I used G.Skill before in my existing PC, and it has worked just fine, so I decided to ‘stick’ with it. Rather than paying the outrageous premium for a single 4GB stick, I purchased a pair of PC6400 2GBs. I still have room to add 4GB more. ($85)
I have two Western Digital Caviar Blue WD6400AAKS 640GB drives in my primary machine and absolutely LOVE them. Very fast, cool running, and quiet. So my primary drive in the new box would be one of these ($70). The second drive I wanted to be a 1TB drive and briefly considered a green drive. My research turned up that spindle count was more important than drive speed. But then I spotted the SAMSUNG Spinpoint F3. I have an F2 in my backup machine and it has performed very well, so I expected nothing less from the F3. It has met my expectations. ($75)
A little comparison shopping on NewEgg led me to the COOLER MASTER ELITE 335 RC-335-KKN1-GP Black case. Plenty of internal space, and very nice airflow. I have been extremely happy with it. ($50)
My primary machine uses an Antec EarthWatts power supply, and I have appreciated both how much more efficient it is as well as how quiet it is. So I decided to go with another 380 watt version for $45. Now, before you jump on me for not going with a much beefier 600 watt, or similar, supply, let me just say that with a more efficient power supply, you can get by with a “smaller” wattage. I have a Kill A Watt and know that my primary Q6600 quad, with video card, and LCD panel, running Quake uses a paltry 187 watts. I have since measured the new server and it is generally sipping just 98(!) watts, while running three virtual machines plus the OpenFiler appliance.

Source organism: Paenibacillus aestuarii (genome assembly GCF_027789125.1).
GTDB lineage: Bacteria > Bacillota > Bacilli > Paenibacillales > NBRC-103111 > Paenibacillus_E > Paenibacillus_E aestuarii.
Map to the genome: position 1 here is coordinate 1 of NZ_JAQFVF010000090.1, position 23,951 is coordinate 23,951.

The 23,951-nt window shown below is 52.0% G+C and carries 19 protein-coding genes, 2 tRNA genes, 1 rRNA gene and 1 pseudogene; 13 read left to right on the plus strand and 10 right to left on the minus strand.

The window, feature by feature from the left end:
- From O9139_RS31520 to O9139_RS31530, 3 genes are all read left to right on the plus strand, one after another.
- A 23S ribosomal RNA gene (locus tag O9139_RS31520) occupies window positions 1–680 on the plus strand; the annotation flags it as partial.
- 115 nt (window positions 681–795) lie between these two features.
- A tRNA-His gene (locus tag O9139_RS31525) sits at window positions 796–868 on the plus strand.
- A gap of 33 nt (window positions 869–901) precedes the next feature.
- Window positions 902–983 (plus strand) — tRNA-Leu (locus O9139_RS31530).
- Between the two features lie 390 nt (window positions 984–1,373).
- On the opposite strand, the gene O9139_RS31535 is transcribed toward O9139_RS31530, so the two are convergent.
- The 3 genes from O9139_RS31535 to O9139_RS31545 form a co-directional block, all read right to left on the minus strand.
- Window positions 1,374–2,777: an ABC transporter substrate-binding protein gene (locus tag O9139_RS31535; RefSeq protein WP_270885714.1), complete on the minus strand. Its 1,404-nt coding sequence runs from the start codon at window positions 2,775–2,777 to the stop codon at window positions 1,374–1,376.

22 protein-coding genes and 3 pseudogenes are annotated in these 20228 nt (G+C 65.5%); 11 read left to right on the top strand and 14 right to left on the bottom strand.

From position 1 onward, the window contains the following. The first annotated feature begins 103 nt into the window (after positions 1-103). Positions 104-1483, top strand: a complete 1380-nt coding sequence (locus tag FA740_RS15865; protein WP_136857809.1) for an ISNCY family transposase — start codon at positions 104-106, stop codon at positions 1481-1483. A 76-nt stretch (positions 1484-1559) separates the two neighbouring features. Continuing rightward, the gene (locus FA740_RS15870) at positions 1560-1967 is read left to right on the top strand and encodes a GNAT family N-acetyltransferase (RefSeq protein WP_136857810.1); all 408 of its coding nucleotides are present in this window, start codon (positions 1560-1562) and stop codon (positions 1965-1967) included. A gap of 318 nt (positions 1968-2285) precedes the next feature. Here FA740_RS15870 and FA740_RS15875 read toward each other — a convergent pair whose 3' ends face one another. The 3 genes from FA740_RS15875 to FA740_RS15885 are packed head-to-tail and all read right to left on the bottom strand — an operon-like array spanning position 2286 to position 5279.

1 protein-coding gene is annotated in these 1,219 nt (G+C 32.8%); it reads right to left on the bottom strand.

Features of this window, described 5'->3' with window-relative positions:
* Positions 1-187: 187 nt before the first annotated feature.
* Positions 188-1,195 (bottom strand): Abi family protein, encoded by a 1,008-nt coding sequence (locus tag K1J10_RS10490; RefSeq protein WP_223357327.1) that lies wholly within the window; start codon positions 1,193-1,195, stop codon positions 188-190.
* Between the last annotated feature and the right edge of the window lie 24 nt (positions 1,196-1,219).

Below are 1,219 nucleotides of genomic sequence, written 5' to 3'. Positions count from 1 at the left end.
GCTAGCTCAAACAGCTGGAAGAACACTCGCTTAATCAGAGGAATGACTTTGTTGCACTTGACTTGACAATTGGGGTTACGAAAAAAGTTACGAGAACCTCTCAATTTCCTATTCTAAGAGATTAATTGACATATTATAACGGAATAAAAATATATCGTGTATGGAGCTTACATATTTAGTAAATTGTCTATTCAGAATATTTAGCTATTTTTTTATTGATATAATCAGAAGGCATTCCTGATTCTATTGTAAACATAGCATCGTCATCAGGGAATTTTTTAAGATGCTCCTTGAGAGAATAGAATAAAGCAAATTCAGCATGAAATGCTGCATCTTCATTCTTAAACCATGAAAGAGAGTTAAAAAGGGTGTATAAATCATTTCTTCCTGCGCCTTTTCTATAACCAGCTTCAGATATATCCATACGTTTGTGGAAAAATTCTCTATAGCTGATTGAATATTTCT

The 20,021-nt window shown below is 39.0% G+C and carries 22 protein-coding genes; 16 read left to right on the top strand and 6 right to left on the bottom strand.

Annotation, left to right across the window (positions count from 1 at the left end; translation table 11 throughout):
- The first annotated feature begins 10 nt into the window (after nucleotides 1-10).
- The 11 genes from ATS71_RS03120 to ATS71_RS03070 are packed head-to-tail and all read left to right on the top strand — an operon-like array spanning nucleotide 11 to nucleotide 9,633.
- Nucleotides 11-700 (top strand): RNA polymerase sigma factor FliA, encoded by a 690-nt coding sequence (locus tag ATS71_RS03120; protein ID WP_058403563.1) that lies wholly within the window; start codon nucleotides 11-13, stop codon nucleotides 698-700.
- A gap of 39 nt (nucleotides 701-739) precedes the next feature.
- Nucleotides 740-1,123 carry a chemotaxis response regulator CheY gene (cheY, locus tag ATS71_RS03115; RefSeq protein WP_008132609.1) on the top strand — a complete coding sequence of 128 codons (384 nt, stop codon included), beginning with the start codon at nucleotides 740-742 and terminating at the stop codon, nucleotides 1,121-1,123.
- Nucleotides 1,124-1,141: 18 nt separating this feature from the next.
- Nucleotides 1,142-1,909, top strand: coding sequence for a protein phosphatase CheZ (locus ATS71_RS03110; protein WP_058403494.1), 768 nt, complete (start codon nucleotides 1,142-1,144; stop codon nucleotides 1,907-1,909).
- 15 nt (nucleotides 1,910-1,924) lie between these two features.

Although the motherboard had integrated Ethernet, I knew the Realtek chip was not compatible with ESXi. The Intel PWLA8391GT PRO/1000 GT PCI Network Adapter was mentioned often as very reliable and ESXi-approved, so I went with that for $28.
All together the system cost $540, comfortably under the $600 maximum. In all honesty, though, the sixty dollars ended up being spent to upgrade the entire network to gigabit, cabling included, so we might as well say the project cost $600. No use having gigabit on the two quads if the switches in between are not.
Nothing unusual with the system build. I did have to go into the BIOS (see below) to make a few changes, but everything else was your normal build.
I made three BIOS changes to the Gigabyte board. These mandatory changes were gleaned from my research. They were:
The only item minor issue I ran into when installing ESXi (which I’ll detail in my next post) is that the motherboard ended up not being able to boot from a USB thumbdrive. The original intention was to install on a 4GB thumbdrive and boot from it. That way I could limit the damage if the boot drive became corrupted. But this was not to be. After a number of hours of trial-and-error, and a fair amount of web research, I resigned myself to just installing ESXi on the 640GB drive and crossing my fingers. I might install a small boot drive down the road and shift the other drives down one slot, but right now everything works fine. Who knows, maybe someone who reads this will point out something missed by me, and USB actually can be booted from.
I’ve run with this hardware for the past five months. Even including the inability to boot from USB, I’ve not encountered any issue yet that makes me reconsider any of my hardware choices. The system is quieter than the AMD XP1600 single-core with four hard drives that sits next to it, and runs cooler. Power usage is also lower (98 watts at relative idle versus 133).
In one of my next posts, I plan to detail the installation of ESXi onto the server, some gotchas, and some information that might save you some time and pain.